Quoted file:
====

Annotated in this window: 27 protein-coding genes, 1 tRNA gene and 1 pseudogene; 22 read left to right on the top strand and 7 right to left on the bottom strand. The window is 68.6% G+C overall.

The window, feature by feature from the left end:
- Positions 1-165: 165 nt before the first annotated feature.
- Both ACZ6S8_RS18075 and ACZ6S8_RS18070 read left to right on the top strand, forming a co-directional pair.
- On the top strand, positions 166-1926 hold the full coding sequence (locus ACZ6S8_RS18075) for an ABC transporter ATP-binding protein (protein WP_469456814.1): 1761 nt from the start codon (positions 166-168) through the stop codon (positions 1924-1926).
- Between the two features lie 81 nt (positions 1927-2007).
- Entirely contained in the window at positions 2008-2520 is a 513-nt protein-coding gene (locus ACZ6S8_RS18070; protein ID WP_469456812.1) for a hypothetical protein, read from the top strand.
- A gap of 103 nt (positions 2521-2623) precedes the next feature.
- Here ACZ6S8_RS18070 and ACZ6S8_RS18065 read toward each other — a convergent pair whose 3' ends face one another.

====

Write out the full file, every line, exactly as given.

Annotated in this window: 27 protein-coding genes, 1 tRNA gene and 1 pseudogene; 22 read left to right on the top strand and 7 right to left on the bottom strand. The window is 68.6% G+C overall.

The window, feature by feature from the left end:
- Positions 1-165: 165 nt before the first annotated feature.
- Both ACZ6S8_RS18075 and ACZ6S8_RS18070 read left to right on the top strand, forming a co-directional pair.
- On the top strand, positions 166-1926 hold the full coding sequence (locus ACZ6S8_RS18075) for an ABC transporter ATP-binding protein (protein WP_469456814.1): 1761 nt from the start codon (positions 166-168) through the stop codon (positions 1924-1926).
- Between the two features lie 81 nt (positions 1927-2007).
- Entirely contained in the window at positions 2008-2520 is a 513-nt protein-coding gene (locus ACZ6S8_RS18070; protein ID WP_469456812.1) for a hypothetical protein, read from the top strand.
- A gap of 103 nt (positions 2521-2623) precedes the next feature.
- Here ACZ6S8_RS18070 and ACZ6S8_RS18065 read toward each other — a convergent pair whose 3' ends face one another.